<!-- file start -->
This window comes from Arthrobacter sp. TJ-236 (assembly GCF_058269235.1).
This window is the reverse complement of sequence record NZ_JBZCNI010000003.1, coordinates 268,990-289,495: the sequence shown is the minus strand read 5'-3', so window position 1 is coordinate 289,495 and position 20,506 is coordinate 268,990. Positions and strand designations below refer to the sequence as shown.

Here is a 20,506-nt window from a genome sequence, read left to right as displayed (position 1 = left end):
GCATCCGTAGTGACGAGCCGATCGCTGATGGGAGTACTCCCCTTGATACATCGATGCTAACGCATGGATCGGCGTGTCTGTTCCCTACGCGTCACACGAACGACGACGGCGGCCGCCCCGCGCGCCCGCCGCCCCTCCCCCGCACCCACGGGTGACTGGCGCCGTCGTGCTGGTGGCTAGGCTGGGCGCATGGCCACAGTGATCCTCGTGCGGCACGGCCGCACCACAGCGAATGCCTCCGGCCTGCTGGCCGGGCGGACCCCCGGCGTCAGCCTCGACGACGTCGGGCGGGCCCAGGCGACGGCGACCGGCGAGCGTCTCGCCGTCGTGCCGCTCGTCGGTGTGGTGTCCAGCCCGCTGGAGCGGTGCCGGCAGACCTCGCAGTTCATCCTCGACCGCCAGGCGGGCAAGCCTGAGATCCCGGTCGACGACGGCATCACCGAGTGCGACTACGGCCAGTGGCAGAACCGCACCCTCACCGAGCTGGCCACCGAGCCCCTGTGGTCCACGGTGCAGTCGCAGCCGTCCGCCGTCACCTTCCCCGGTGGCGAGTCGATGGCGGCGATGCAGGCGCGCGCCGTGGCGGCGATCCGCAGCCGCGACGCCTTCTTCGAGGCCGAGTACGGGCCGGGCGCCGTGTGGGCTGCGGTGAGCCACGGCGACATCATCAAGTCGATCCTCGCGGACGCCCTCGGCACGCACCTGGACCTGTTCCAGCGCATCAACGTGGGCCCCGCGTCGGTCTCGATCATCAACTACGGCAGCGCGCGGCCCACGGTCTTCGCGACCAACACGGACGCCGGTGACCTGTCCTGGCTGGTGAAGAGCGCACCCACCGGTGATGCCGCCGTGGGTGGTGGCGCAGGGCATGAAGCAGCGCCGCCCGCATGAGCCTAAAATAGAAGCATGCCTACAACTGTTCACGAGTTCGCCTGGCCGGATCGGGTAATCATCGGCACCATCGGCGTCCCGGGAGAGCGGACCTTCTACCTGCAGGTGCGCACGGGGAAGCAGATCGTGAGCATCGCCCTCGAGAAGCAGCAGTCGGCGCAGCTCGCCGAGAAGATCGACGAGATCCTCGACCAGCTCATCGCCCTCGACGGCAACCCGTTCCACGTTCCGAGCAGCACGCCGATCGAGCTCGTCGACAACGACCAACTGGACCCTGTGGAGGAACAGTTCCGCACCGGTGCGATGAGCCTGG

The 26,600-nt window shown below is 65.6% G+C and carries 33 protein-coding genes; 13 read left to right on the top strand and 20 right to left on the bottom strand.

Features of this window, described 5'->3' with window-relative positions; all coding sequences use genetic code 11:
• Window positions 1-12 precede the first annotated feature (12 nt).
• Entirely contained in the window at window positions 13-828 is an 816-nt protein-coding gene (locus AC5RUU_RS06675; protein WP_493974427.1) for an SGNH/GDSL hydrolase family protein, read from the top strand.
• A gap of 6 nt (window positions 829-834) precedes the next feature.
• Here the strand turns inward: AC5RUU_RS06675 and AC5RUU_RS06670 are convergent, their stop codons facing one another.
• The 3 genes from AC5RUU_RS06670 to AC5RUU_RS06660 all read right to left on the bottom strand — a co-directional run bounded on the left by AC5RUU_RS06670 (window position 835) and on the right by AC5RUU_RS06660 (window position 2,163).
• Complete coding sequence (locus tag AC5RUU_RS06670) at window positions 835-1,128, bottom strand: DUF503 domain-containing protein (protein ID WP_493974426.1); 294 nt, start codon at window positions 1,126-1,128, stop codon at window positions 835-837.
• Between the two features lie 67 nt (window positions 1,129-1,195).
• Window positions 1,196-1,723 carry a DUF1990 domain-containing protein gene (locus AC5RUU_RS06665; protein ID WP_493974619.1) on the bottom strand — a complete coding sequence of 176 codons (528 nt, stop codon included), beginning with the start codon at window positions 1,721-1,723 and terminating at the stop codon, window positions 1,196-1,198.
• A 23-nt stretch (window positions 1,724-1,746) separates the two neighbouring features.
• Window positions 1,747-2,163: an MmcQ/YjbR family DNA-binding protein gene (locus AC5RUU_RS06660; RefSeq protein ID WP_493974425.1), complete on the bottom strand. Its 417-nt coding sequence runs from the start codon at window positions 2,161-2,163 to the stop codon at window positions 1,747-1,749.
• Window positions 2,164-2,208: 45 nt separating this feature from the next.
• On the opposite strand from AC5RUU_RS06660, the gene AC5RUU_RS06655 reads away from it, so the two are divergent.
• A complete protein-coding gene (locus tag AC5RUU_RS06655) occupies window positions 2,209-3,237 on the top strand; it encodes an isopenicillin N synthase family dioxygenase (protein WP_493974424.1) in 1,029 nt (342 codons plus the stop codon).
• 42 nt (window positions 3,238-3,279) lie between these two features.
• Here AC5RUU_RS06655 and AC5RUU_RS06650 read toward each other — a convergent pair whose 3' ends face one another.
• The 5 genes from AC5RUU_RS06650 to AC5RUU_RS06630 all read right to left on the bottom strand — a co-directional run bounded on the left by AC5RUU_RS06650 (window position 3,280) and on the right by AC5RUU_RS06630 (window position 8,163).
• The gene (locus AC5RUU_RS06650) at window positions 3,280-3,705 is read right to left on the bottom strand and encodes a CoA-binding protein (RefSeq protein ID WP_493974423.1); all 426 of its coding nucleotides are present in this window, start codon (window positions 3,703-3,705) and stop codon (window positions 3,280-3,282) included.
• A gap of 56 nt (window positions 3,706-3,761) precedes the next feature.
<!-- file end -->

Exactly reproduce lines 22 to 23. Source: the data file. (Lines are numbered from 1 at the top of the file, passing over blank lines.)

• The 5 genes from AC5RUU_RS06650 to AC5RUU_RS06630 all read right to left on the bottom strand — a co-directional run bounded on the left by AC5RUU_RS06650 (window position 3,280) and on the right by AC5RUU_RS06630 (window position 8,163).
• The gene (locus AC5RUU_RS06650) at window positions 3,280-3,705 is read right to left on the bottom strand and encodes a CoA-binding protein (RefSeq protein ID WP_493974423.1); all 426 of its coding nucleotides are present in this window, start codon (window positions 3,703-3,705) and stop codon (window positions 3,280-3,282) included.